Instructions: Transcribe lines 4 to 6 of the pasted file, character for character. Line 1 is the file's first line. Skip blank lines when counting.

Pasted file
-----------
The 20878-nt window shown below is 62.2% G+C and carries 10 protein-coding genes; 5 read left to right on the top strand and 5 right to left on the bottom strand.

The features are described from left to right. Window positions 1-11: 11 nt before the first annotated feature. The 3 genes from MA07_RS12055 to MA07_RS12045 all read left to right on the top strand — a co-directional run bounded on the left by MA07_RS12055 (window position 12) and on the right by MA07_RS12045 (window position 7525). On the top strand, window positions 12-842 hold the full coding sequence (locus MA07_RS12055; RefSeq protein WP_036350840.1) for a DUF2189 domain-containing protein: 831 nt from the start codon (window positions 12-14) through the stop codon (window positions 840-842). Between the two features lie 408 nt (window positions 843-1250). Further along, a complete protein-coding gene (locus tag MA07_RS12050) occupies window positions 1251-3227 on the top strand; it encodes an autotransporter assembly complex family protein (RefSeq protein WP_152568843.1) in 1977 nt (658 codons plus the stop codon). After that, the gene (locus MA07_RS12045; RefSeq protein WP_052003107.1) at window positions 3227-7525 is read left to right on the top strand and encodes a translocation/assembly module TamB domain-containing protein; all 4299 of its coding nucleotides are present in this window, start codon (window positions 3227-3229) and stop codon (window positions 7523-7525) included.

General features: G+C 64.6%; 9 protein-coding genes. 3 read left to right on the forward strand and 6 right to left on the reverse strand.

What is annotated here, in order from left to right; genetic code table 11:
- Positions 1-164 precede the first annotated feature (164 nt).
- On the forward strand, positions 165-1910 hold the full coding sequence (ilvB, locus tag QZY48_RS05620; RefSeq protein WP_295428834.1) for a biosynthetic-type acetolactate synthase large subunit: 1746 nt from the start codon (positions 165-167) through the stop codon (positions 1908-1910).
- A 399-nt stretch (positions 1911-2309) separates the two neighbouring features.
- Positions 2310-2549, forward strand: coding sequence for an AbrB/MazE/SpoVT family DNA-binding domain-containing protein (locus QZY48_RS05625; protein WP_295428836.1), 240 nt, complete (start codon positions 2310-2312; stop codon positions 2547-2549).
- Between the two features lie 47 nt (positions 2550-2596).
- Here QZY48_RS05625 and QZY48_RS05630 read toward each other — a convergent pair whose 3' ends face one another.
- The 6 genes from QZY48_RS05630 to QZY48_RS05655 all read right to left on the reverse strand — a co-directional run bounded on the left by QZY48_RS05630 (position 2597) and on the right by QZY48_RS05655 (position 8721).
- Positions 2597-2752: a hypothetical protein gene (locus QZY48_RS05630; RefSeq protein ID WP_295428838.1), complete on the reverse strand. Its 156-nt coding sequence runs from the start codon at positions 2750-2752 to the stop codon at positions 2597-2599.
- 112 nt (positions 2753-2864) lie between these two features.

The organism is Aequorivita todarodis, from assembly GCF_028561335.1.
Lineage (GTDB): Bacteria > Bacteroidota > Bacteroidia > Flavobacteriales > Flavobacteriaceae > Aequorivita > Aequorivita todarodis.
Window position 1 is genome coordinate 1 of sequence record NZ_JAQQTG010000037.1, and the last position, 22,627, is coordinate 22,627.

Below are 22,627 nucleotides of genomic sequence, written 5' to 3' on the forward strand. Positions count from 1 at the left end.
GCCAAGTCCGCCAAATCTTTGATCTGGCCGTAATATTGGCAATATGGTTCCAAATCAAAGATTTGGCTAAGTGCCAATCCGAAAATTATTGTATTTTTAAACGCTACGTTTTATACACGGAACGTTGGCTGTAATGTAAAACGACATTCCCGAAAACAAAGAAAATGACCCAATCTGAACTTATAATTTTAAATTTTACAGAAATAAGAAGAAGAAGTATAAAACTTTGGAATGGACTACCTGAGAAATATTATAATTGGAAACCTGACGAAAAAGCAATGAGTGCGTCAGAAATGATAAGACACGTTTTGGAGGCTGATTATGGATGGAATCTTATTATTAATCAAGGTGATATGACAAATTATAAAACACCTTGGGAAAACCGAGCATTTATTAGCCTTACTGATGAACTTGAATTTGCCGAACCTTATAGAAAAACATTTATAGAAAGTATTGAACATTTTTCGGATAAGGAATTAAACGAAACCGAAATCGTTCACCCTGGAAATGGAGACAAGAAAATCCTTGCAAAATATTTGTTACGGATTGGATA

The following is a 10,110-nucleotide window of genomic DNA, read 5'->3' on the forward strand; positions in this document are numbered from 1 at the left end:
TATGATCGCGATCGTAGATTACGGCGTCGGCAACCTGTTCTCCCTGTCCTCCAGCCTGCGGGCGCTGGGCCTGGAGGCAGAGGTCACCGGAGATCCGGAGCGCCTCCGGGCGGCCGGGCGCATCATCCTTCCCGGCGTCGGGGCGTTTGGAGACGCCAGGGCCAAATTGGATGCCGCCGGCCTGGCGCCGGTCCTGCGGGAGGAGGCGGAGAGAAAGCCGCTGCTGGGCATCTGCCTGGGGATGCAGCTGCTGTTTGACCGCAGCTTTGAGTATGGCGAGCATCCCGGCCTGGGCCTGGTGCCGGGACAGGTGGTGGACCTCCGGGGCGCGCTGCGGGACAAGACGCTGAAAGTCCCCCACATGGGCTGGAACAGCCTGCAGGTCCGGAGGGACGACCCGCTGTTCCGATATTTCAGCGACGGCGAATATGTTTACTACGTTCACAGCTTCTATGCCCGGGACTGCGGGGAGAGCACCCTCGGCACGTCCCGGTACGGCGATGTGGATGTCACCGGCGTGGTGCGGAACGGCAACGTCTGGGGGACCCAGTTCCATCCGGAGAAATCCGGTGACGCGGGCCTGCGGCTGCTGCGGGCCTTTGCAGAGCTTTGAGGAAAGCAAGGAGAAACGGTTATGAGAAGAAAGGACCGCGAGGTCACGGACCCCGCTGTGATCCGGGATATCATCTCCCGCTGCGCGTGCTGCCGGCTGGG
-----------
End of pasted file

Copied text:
What is annotated here, in order from left to right; genetic code table 11:
- Positions 1-164 precede the first annotated feature (164 nt).
- On the forward strand, positions 165-1910 hold the full coding sequence (ilvB, locus tag QZY48_RS05620; RefSeq protein WP_295428834.1) for a biosynthetic-type acetolactate synthase large subunit: 1746 nt from the start codon (positions 165-167) through the stop codon (positions 1908-1910).